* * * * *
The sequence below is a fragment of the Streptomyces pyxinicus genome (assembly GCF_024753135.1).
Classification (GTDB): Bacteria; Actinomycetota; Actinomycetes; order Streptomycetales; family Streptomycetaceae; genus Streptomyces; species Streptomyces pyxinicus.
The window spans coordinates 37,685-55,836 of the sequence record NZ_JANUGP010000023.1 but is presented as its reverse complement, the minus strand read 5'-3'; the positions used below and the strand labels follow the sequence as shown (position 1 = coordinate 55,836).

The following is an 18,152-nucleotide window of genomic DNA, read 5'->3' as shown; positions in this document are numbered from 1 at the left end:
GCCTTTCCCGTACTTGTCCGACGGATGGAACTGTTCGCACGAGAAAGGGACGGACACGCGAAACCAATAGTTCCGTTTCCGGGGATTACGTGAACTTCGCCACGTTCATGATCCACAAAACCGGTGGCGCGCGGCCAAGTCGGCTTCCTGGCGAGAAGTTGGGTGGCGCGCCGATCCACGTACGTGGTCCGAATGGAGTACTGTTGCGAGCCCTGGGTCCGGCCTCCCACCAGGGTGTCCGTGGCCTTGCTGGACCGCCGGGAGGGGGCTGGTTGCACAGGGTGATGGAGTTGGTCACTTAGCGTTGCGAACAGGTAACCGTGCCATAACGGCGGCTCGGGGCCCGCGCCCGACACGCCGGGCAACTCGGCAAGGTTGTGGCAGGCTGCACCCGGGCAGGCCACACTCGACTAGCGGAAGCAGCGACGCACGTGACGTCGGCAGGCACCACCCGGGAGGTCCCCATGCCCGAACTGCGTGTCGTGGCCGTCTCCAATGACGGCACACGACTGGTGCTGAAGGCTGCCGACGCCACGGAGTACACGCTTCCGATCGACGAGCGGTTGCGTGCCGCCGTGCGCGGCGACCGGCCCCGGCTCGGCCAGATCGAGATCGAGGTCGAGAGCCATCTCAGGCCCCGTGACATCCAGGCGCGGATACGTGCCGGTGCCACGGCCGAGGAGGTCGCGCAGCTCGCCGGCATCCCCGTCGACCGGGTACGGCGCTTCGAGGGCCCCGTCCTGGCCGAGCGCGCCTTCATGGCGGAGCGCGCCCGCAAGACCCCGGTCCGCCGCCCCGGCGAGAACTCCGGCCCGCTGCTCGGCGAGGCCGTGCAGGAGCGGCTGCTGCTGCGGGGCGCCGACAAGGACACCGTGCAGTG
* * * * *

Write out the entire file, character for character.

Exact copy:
The sequence below is a fragment of the Streptomyces pyxinicus genome (assembly GCF_024753135.1).
Classification (GTDB): Bacteria; Actinomycetota; Actinomycetes; order Streptomycetales; family Streptomycetaceae; genus Streptomyces; species Streptomyces pyxinicus.
The window spans coordinates 37,685-55,836 of the sequence record NZ_JANUGP010000023.1 but is presented as its reverse complement, the minus strand read 5'-3'; the positions used below and the strand labels follow the sequence as shown (position 1 = coordinate 55,836).

The following is an 18,152-nucleotide window of genomic DNA, read 5'->3' as shown; positions in this document are numbered from 1 at the left end:
GCCTTTCCCGTACTTGTCCGACGGATGGAACTGTTCGCACGAGAAAGGGACGGACACGCGAAACCAATAGTTCCGTTTCCGGGGATTACGTGAACTTCGCCACGTTCATGATCCACAAAACCGGTGGCGCGCGGCCAAGTCGGCTTCCTGGCGAGAAGTTGGGTGGCGCGCCGATCCACGTACGTGGTCCGAATGGAGTACTGTTGCGAGCCCTGGGTCCGGCCTCCCACCAGGGTGTCCGTGGCCTTGCTGGACCGCCGGGAGGGGGCTGGTTGCACAGGGTGATGGAGTTGGTCACTTAGCGTTGCGAACAGGTAACCGTGCCATAACGGCGGCTCGGGGCCCGCGCCCGACACGCCGGGCAACTCGGCAAGGTTGTGGCAGGCTGCACCCGGGCAGGCCACACTCGACTAGCGGAAGCAGCGACGCACGTGACGTCGGCAGGCACCACCCGGGAGGTCCCCATGCCCGAACTGCGTGTCGTGGCCGTCTCCAATGACGGCACACGACTGGTGCTGAAGGCTGCCGACGCCACGGAGTACACGCTTCCGATCGACGAGCGGTTGCGTGCCGCCGTGCGCGGCGACCGGCCCCGGCTCGGCCAGATCGAGATCGAGGTCGAGAGCCATCTCAGGCCCCGTGACATCCAGGCGCGGATACGTGCCGGTGCCACGGCCGAGGAGGTCGCGCAGCTCGCCGGCATCCCCGTCGACCGGGTACGGCGCTTCGAGGGCCCCGTCCTGGCCGAGCGCGCCTTCATGGCGGAGCGCGCCCGCAAGACCCCGGTCCGCCGCCCCGGCGAGAACTCCGGCCCGCTGCTCGGCGAGGCCGTGCAGGAGCGGCTGCTGCTGCGGGGCGCCGACAAGGACACCGTGCAGTG